A recent study found that natural gas development is not polluting our waterways. Read more.
It’s no secret that the COVID-19 pandemic has dominated the news over the last few months. As a result, a recent study that found that natural gas development is not polluting our waterways, has largely flown under the radar of most journalists across the region.
The study concluded that there were no signs that chemicals or wastewater from fracking wells had entered more than two dozen streams running through the gas fields of the Marcellus Shale formation. In addition, there was no evidence that fracking had significantly altered the volume and makeup of the microscopic creatures in the water or had changed the chemical composition of the water itself.
That news may qualify as a major surprise, especially since a majority of consumer news about fracking often includes alarming but unsubstantiated references to the risks of natural gas development to our water supplies, groundwater, or rivers and streams.
Given the dire warnings and even calls for banning fracking, one couldn’t be blamed for wondering why this wasn’t reported as significant and important news. If the region is truly committed to having an open dialogue about if and how to harvest its prodigious energy resources – weighing the risks and benefits of a clear path to economic and community development – this is one highly critical data point for judging whether or not natural gas development should be supported and even expanded.
There is further support for giving this study the attention it deserves:
- It was led by leading scientists at the U.S. Geological Survey and partially funded by the Pennsylvania Department of Environmental Protection.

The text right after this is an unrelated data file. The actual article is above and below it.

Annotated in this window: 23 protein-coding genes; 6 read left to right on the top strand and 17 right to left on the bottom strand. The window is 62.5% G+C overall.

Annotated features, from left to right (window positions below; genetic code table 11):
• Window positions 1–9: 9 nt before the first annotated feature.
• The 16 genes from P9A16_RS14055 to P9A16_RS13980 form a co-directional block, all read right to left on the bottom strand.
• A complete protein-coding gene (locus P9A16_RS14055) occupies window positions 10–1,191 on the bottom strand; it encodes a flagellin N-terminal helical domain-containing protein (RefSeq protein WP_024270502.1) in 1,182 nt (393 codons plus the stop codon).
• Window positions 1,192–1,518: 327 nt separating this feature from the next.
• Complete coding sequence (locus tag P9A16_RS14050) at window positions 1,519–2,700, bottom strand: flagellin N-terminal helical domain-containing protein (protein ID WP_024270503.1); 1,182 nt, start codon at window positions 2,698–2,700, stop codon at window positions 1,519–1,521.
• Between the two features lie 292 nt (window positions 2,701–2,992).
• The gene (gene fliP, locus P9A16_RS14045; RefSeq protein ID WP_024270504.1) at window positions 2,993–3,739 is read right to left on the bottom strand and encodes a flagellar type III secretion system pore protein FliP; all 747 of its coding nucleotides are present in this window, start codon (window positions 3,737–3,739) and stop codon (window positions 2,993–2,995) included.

- Its authors included experts from the Bureau of Forestry within the Pennsylvania Department of Conservation and Natural Resources and the Division of Water Quality at the Pennsylvania Department of Environmental Protection.
- The report on the study was published in the Proceedings of the National Academy of Sciences (PNAS), one of the world’s most prestigious scientific journals.
Pennsylvania Business Report published a story on the study’s release, and quoted Rebecca Oyler, the Pennsylvania Legislative Director for the National Federation of Independent Business. She said that the study shows that fracking can provide affordable energy for the state’s economy without significant environmental risk. “The study just released by PNAS confirms what we’ve known all along,” she said, “that the responsible development of Pennsylvania’s natural gas resources is not incompatible with protecting our environment.”
From the report:
The study tested the hypothesis that a quantifiable, significant relationship exists between the density of oil and gas (OG) development and increasing stream water concentrations of known geochemical tracers of OG extraction. Twenty-five headwater streams that drain lands across a gradient of shale gas development intensity were sampled and included comprehensive measurements across multiple seasons. No significant relationships were found between the intensity of OG development, shale OG geochemical tracers, or benthic macroinvertebrate or microbial community composition.
That’s just a small piece of the full report. Click here to access the rest.
These results corroborate findings from a 2015 research report by the U.S. Environmental Protection Agency. That five-year, $29 million study’s conclusion stated: “We did not find evidence that these mechanisms [in fracking] have led to widespread, systemic impacts on drinking water resources in the United States.”
However, many organizations that oppose fracking cited earlier versions of the EPA’s report highlighting contaminated drinking water and vulnerabilities from fracking in about two dozen cases from more than 100,000 unconventional natural gas wells in the U.S. Two years later, that report was revised to say that fracking can have impact on our water in certain circumstances, which today translates into vague threats about the dangers of fracking to our water supplies. It doesn’t take much online searching to find the history of this fracking flip-flop between the original report in 2015 and the “final” one in 2016.
Journalists should give this latest PNAS report on natural gas development another look — and consider giving it the attention it warrants. People deserve to have access to all the facts so that they can make informed judgments about natural gas and related economic development for our Commonwealth, its residents and its prospects for future economic prosperity. It’s even more important now, as we begin contemplating how to get beyond the economic consequences of the pandemic lockdown and get our state’s economy and population growing again.